Seventeen-year-old Kelly Kimball works at Beatz Beachside Dance Studio in San Diego and has taken dance lessons for "350 years" (actually twelve years). Via her personal diary software and e-mails to and from her best friend, Tito, Kelly relates the story of the summer of 2003 and her experiences as a backup dancer for a pop star. Since Kelly's father died eight years ago, her mother has been married twice and seems unable to navigate life without a man. Kelly lives with her fifteen-year-old brother, Evan, who is chronically in trouble with the law; her mother; her nasty stepfather, Carl; and his twin daughters, Staci and Traci. Kelly is close to her brother, worries about him, and tries to help Evan when she can. Kelly loves to dance and also sings well. Tito thinks she is a terrific dancer, and he encourages Kelly to try out for an all-girl pop group. After surviving a harrowing audition, Kelly is not selected but is tapped to be a backup dancer for Darcy Barnes, a pop star a la Britney Spears. Kelly's grueling rehearsal schedule and life on the road destroy any illusions that this life is one of glamour and riches. Popular culture references and Kelly's wit and candor keep the story fresh and real, while Shaw, author of Flavor of the Week (Hyperion, 2004/VOYA February 2004), creates plot twists to keep the reader guessing about the ending. Breezy and fun, this novel should appeal to older teens interested in dance. VOYA CODES: 3Q 2P S (Readable without serious defects; For the YA with a special interest in the subject; Senior High, defined as grades 10 to 12). 2004, Simon Pulse/S & S, 256p., pb. Ages 15 to 18.
KLIATT - Stephanie Squicciarini
The confessions are those of Kelly Kimball, a 17-year-old dance instructor with a dysfunctional family and a best friend who convinces her to try out for a new pop girl-band. Kelly does not make the cut for the band, but is offered a dream job as a backup dancer for a huge pop star. Told through journal entries, e-mails, news articles, and IMs, Confessions is a quick read. Kelly, renamed K.K. for the concert tour, is excited about the money and the chance to dance. What starts out as a dream gig quickly turns into a fight with the reality of life on the road with a pop star (Darcy), her overbearing mother (Darla) who hates Kelly, unfriendly and cliquish fellow dancers, and the press that follows it all. Kelly finds herself in the middle of Darcy and Darla, Darcy and her not-to-be-made-public boyfriend, Jesse Nixon (MTV VJ), and eventually Darcy and her rival pop star, Pashmina. There is an underlying story of Kelly's relationship with her troubled brother and her mother's impending divorce that adds to the stress that Kelly experiences. There is little character development that does not seem to fluctuate between what seems to be real and what might be fake depending on the motivation of the character, but that interpretation can be left up to the reader. Fans of any gossipy pop star/celebrity magazine will surely enjoy this book. With the lives of real pop stars seemingly newsworthy on a daily basis, the story is believable and readers will find themselves rooting for Kelly and her success as a dancer. There is some mature content and language, so this is recommended for older teens. Fans of the Gossip Girl series and stories told through the use of different mechanisms (e-mail,IM, diary, etc.) will find this book and share it with their friends. KLIATT Codes: S-Recommended for senior high school students. 2004, Simon & Schuster, 265p., Ages 15 to 18.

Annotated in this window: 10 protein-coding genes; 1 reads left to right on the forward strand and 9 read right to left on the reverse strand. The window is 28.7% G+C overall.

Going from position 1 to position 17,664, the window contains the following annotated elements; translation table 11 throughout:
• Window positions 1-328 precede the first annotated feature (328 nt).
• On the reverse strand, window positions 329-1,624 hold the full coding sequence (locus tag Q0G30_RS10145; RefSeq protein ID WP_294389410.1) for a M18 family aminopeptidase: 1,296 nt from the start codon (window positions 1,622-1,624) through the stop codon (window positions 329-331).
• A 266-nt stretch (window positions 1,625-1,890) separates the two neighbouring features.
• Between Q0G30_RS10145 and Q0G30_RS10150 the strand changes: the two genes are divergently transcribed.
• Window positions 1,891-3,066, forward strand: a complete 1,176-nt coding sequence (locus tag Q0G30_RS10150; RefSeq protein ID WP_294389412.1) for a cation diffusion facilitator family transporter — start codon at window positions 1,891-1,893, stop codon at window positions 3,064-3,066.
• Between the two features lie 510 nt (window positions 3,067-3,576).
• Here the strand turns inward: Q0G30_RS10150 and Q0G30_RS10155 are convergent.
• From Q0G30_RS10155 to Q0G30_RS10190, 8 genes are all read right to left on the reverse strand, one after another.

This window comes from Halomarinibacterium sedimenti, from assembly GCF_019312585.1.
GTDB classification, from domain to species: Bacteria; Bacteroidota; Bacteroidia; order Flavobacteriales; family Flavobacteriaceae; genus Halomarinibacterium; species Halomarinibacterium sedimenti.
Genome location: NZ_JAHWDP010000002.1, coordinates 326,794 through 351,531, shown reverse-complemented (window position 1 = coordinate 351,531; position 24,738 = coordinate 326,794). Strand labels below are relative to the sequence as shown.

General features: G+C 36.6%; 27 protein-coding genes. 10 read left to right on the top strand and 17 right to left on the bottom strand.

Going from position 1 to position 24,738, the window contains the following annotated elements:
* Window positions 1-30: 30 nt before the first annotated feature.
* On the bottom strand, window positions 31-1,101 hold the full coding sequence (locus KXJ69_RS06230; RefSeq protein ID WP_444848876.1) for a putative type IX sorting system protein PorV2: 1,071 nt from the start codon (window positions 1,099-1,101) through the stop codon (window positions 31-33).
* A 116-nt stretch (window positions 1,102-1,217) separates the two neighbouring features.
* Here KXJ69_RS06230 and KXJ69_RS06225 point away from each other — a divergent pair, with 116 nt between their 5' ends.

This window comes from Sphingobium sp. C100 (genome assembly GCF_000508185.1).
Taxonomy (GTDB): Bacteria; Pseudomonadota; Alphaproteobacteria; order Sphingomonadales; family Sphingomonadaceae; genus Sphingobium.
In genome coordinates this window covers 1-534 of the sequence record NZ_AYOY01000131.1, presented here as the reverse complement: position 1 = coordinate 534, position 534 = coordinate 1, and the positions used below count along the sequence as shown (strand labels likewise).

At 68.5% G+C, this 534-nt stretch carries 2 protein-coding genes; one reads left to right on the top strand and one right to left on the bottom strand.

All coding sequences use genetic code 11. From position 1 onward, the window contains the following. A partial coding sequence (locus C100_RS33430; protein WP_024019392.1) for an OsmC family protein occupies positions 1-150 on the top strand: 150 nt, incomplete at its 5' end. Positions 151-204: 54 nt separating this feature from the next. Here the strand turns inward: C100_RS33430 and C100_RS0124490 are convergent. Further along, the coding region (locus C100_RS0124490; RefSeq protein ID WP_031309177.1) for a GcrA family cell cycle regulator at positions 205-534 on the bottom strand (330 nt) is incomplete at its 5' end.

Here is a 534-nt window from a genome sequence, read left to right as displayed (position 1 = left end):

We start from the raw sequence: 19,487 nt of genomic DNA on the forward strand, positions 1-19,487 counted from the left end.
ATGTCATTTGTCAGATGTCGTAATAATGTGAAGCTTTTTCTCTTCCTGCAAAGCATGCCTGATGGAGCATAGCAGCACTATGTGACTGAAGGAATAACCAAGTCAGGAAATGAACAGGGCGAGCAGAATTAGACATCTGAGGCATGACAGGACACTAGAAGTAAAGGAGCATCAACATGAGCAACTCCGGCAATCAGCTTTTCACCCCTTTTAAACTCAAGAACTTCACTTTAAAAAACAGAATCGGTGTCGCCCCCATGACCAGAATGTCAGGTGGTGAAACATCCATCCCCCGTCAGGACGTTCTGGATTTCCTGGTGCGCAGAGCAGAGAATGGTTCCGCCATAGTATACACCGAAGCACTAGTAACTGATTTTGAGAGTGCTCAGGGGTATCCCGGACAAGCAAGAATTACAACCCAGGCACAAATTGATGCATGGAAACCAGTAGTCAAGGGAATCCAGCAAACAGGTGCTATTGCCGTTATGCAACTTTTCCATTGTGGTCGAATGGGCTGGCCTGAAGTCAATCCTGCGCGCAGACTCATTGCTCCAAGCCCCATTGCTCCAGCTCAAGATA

Kelly shows her good and bad sides, especially when she is in a bad mood and she also gives every little detail about what people say and how they act. I really want to know who Darcy Barnes and Pashmina really are. One part of the book I really do enjoy is how Tucker Shaw does the email and instant message form, and how the punctuation and grammar mistakes are made online while "chatting" with buddies.
I chose this book for the American Dream theme because it shows the real effort of a dancer and how she wants to make a living, and wants to help her mother to make more money so they can afford her older brother going to college. Another reason I chose this book for the American Dream is that this is a diary form novel and just living each and every day of your life should be part of your American Dream, and I believe it was Kelly's dream, too. I recommend this book to anyone, especially anyone who likes to read first-person novels, and who is wishing to persue their career as a performer. This novel shows great detail of how a backup dancer life could be like, and gives you a background on an anonymous dancer and not knowing how much of the information is true, you still get a good feel on what this dancer had to deal with.
Most recent customer reviews
This book is amazing if you want to ever become a dancer.
this book wants you want to chase your dreams.Read more
By Tucker Shaw
Confessions of a Back-Up Dancer is a story that cradles you along the life of Kelly Kimball.Read more